Several months ago, I had the opportunity to travel to Antarctica with a friend and colleague, with one of our polar expedition client companies. The very thought of going almost completely offline for two weeks was anxiety-inducing, but I’m glad that didn’t stop us from going. It turned out to be the trip of a lifetime, and I learned something very important about the real impact stress was having in my life.
Passengers with Quark Expeditions hike the icy Antarctic Peninsula, 2016.
We only decided to go two months ahead of the trip, so our departure date came on fast. I lay awake at night worrying…
- How would I keep in touch with my kids?
- Could I possibly get my other clients looked after in time and make alternate arrangements when the person who would usually look after things for me was coming with me?
- Would Trevor be okay running our other business on his own?
- Could we count on staff to show up for him in our busiest time of year?
- Would my father, who was in cancer treatment at the time, be okay until I got back? (At first, I said I wouldn’t go. My dad was having none of that and said he’d never forgive me if I didn’t. So off I went.)
There are a million things to consider when preparing for a trip of this magnitude (Richard wrote about a few of the big ones here), but for me, the thought of going offline in a time when so much was going on in our lives was nearly paralyzing.
At least, at first.
As we packed and planned, I started to warm up to the idea of taking a bit of a break from the constant deluge of stress and anxiety inherent to being “always on.” I fantasized about an entire day (or two, even!) without panicked phone calls from work, kids coming home sick from school, late homework notes, more bad news about my parents’ health, or legal crap (as we were involved in a lawsuit over the scam business we’d purchased earlier last year).
Getting away from it all, even briefly, began to sound like an okay idea.
It had been about four years since I’d last gone completely offline, when we’d taken the kids to Disney in Florida. At the time, I worked for an agency, so it was a lot easier to get away with the knowledge that I could simply hand off my accounts to someone else for five days. That freedom just doesn’t exist for a lot of self-employed people.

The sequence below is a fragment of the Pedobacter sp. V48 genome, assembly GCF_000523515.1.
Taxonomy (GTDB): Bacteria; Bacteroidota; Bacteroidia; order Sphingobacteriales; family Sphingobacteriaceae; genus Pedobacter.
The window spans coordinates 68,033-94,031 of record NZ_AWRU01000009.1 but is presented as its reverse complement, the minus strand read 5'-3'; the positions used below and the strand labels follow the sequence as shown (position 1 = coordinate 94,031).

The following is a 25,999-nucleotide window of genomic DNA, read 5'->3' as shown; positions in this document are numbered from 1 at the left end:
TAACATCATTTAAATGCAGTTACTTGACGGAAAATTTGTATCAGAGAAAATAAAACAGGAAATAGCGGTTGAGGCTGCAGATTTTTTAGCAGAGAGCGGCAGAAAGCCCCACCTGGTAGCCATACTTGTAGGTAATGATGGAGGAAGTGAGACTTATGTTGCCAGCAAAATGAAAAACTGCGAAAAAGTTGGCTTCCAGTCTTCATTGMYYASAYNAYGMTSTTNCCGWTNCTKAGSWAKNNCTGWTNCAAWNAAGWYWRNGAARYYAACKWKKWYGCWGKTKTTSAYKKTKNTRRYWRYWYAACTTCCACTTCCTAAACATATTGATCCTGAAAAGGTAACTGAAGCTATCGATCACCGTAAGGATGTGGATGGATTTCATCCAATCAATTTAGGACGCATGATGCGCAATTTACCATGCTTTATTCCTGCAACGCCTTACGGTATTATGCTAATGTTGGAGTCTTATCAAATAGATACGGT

Digitally detoxing at Disney World, circa 2013.
Even so, we weren’t completely offline on that trip; we still used TripAdvisor to find places to eat and things to do, and checked in with family and friends on Facebook. (You might remember that Facebook was a nicer place to be back then, in 2013. It was actually used for cat memes and clumsy videos and pics of your kids more often than as a platform for inciting political arguments and spreading misinformation like wildfire.)
Yes, the prospect of completely disconnecting for a few weeks started to look mighty attractive indeed.
And you know what? It was an incredible experience–so much so that I disconnected my Facebook again for an entire month this spring. I plan on doing this now whenever I feel it’s time; when my body tells me I need a break.
Quark Expeditions passengers explore and visit Gentoo penguin colonies in the shadow of icy peaks on the Antarctic Peninsula. Photo: Miranda Miller
Because that’s the thing that was most surprising for me. I knew Antarctica would be peaceful and will write a post on that some day, as it’s really a story (or several) on its own. Traveling with Quark Expeditions meant we didn’t have to worry about a thing the entire trip. From morning til night, we were told what our activity and food options were, how we should dress for the weather, where we could go on land, what we were seeing and experiencing around us. There were no decisions to be made. No difficult choices to ponder. No alternative outcomes to weigh and consider.
It was a fast paced adventure, but also totally and completely relaxing in that or the first time in many years, someone else was calling the shots and I was free to just float along and enjoy the ride.
I was even more taken aback than usual, then, with the completely visceral reaction I had to my first stressful phone call, once we were back in Ushuaia and checked into a hotel.
We’d planned to stay at a zen-like hotel overlooking the town of Ushuaia, our Argentinian port for the Antarctic expedition. The hotel is 800 meters above sea level, surrounded by walking trails in the Cerro Alarkén nature reserve. It was a pretty spectacular place to decompress and try to digest everything we’d seen and done (and the thousands of photos and videos we’d taken) over the last two weeks.